To maintain the sales growth that is so dear to investors,
is forsaking current profits in order to invest in the technologies of the future.
As it enters its second decade as a public company, the San Jose, Calif.-based supplier of Internet equipment intends to vanquish an expanding field of competitors by socking profits into developing and promoting the next generation of innovative products. With its stock showing no signs of age, internal strength goosing revenue growth and investors mostly ignoring its narrowing margins, Cisco has the luxury of letting bottom-line growth take a back seat to other priorities, such as developing new network routers and boosting sales to lucrative corporate accounts and
While a host of upstart networkers can compete with Cisco on one product, none can match the breadth of its offerings or its impressive track record. That and the company's focus on the future may explain why investors have recently made Cisco the second-most valuable stock in the world, overtaking
and behind only software juggernaut
. The stock has surged 27% this year and is up 176% over last year.
One of tech's great stock stories for a decade, Cisco already appeals to investors who chase growth at any cost. For eight consecutive quarters the company has improved growth in sales to businesses and telecommunications companies. In the quarter ended Jan. 29, for example, sales jumped 53% from a year earlier to $4.35 billion. And while earnings growth lagged behind sales growth at 49% for the quarter, Cisco is still making plenty of money, earning $906 million, or 25 cents a share.
As Revenue Outpaces Operating Earnings ...
Source: Thom Weisel Partners, Cisco.
The gaudy numbers obscure the fact that Cisco is furiously plowing away profits as it anticipates another wave of growth in Internet traffic, courtesy of the proliferation of bulky multimedia messages. There is certainly a rich opportunity: In North America alone, Internet traffic will increase roughly 30-fold in the next three years, according to the research firm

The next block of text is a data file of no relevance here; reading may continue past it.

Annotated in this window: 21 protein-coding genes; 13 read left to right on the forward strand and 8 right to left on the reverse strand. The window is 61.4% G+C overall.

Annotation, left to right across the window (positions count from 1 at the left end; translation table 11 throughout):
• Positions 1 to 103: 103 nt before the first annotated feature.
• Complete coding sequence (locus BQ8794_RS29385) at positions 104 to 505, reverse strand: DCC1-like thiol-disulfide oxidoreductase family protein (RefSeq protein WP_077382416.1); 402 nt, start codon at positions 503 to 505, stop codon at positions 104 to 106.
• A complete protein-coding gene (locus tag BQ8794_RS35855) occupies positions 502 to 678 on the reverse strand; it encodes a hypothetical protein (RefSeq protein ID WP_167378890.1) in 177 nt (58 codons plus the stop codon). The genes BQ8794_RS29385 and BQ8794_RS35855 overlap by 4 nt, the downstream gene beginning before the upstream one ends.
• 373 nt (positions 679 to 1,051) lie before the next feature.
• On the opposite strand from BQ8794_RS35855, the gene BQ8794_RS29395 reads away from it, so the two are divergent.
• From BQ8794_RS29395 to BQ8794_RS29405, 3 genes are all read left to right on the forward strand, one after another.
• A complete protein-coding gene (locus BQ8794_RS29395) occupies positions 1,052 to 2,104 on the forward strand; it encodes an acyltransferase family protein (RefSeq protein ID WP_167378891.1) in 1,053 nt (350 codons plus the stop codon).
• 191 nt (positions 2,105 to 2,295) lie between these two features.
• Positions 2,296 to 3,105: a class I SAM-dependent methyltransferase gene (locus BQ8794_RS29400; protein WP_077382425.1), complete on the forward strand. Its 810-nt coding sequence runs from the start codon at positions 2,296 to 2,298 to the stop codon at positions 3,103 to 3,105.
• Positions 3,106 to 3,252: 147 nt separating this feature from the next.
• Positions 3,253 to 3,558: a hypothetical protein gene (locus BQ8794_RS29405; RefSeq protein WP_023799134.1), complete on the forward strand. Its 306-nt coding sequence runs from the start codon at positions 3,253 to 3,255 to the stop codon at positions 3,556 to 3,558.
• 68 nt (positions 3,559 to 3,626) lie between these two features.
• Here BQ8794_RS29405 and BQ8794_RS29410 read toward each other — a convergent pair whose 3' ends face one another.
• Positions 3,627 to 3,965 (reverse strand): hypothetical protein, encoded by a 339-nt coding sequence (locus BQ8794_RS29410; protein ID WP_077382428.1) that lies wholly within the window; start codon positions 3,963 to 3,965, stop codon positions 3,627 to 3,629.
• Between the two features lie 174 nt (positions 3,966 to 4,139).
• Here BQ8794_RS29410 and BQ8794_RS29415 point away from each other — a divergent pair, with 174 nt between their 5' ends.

. Cisco claims a nice chunk of the market, but has decided it must invest ambitiously in its technology to compete effectively with upstarts such as
and phone-gear suppliers such as
And invest ambitiously it has: Cisco invested the equivalent of 14% of revenue in R&D last quarter, compared with 6% at young networking rival
. As a result of its spending on R&D and sales costs, Cisco's operating profits have eroded to 27% of revenue from 33% two years ago, and analysts say they may go lower yet as Cisco CEO John Chambers vows to continue investing in the likes of new routers, specialized computers that direct messages between far-flung computer networks.
"We see many more opportunities in front of us than we are able to fund with current spending levels," Chambers said in a conference call late Tuesday. Therefore, "we will grow expenses slightly faster than sales for three to four quarters so that we continue to be well positioned to take advantage of the enormous opportunities that lie ahead in our industry."
... Cisco Investors Cheer
Cisco knows "you can't underspend on R&D and maintain strong top-line growth for too long," says Ned Brines, portfolio manager with
Roger Engemann & Associates
, which has nearly 10% of its assets tied up in Cisco and still buys shares. Cisco didn't respond to requests for comment after its earnings conference call Tuesday.
Cisco has also been on the lookout for acquisitions that can further its cause. A notable aid has been its towering stock price, which has enabled it to acquire 20 companies in the last year alone -- including the privately held
in a $7 billion stock deal. That has helped Cisco weed out rivals and launch itself into the high-growth fiber-optic sector while preserving operating profits. Still, says Martin Pyykkonen, who covers telecom-equipment stocks for
CIBC World Markets
and rates Cisco stock a buy, Cisco fuels the bulk of its revenue growth through internal efforts. His firm has no banking ties to Cisco.
Another fact in Cisco's favor: Focusing too keenly on profits doesn't necessarily win much favor with today's investor. To be sure, Cisco consistently beats analysts' earnings estimates. But a look at the experience of
suggests that revenue growth is the surest way into Wall Street's heart.
3Com, which competes with Cisco in the corporate market, has slashed costs dramatically to meet Wall Street profit expectations in recent quarters. But its sales have been flat, and the stock zigzagged for years before doubling in the last three months on enthusiasm about the plans of its
unit to go public late this month. 3Com, up some 8% at 64 Thursday, is still well below the highs it reached three years ago. By contrast, Cisco also has doubled since October, reaching record highs.
Even so, in time Cisco will expand its operating margins again as it reaps the full benefits of its investments and streamlined operations, says Reed Bender, analyst with
Robert Bender & Associates
. His firm has owned Cisco since 1990 and still buys shares.
In the meantime, Cisco is doing its damnedest to take a Juniper-like approach to
investing in network architectures that are just in their infancy.